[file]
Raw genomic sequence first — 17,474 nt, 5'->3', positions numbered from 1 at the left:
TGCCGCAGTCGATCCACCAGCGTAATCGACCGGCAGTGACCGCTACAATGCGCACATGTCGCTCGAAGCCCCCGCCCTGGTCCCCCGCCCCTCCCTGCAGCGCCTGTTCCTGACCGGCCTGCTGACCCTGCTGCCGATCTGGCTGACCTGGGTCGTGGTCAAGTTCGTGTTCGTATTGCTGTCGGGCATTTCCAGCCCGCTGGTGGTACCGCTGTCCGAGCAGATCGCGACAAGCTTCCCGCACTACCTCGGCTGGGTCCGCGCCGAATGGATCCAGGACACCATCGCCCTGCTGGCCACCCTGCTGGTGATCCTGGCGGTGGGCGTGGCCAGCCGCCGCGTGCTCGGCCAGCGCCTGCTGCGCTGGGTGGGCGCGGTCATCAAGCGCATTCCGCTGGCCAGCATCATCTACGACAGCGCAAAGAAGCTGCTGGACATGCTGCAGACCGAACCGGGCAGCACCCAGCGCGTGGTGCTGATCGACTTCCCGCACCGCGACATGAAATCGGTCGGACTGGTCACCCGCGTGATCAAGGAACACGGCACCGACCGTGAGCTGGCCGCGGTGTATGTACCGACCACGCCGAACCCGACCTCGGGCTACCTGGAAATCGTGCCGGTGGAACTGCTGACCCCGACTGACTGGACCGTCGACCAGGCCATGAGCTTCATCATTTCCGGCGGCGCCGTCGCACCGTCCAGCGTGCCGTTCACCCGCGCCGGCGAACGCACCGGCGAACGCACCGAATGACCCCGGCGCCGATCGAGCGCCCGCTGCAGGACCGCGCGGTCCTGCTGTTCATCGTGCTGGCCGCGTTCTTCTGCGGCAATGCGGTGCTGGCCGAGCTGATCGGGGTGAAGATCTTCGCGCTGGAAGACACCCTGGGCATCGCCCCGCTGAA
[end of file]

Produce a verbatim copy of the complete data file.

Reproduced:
Raw genomic sequence first — 17,474 nt, 5'->3', positions numbered from 1 at the left:
TGCCGCAGTCGATCCACCAGCGTAATCGACCGGCAGTGACCGCTACAATGCGCACATGTCGCTCGAAGCCCCCGCCCTGGTCCCCCGCCCCTCCCTGCAGCGCCTGTTCCTGACCGGCCTGCTGACCCTGCTGCCGATCTGGCTGACCTGGGTCGTGGTCAAGTTCGTGTTCGTATTGCTGTCGGGCATTTCCAGCCCGCTGGTGGTACCGCTGTCCGAGCAGATCGCGACAAGCTTCCCGCACTACCTCGGCTGGGTCCGCGCCGAATGGATCCAGGACACCATCGCCCTGCTGGCCACCCTGCTGGTGATCCTGGCGGTGGGCGTGGCCAGCCGCCGCGTGCTCGGCCAGCGCCTGCTGCGCTGGGTGGGCGCGGTCATCAAGCGCATTCCGCTGGCCAGCATCATCTACGACAGCGCAAAGAAGCTGCTGGACATGCTGCAGACCGAACCGGGCAGCACCCAGCGCGTGGTGCTGATCGACTTCCCGCACCGCGACATGAAATCGGTCGGACTGGTCACCCGCGTGATCAAGGAACACGGCACCGACCGTGAGCTGGCCGCGGTGTATGTACCGACCACGCCGAACCCGACCTCGGGCTACCTGGAAATCGTGCCGGTGGAACTGCTGACCCCGACTGACTGGACCGTCGACCAGGCCATGAGCTTCATCATTTCCGGCGGCGCCGTCGCACCGTCCAGCGTGCCGTTCACCCGCGCCGGCGAACGCACCGGCGAACGCACCGAATGACCCCGGCGCCGATCGAGCGCCCGCTGCAGGACCGCGCGGTCCTGCTGTTCATCGTGCTGGCCGCGTTCTTCTGCGGCAATGCGGTGCTGGCCGAGCTGATCGGGGTGAAGATCTTCGCGCTGGAAGACACCCTGGGCATCGCCCCGCTGAA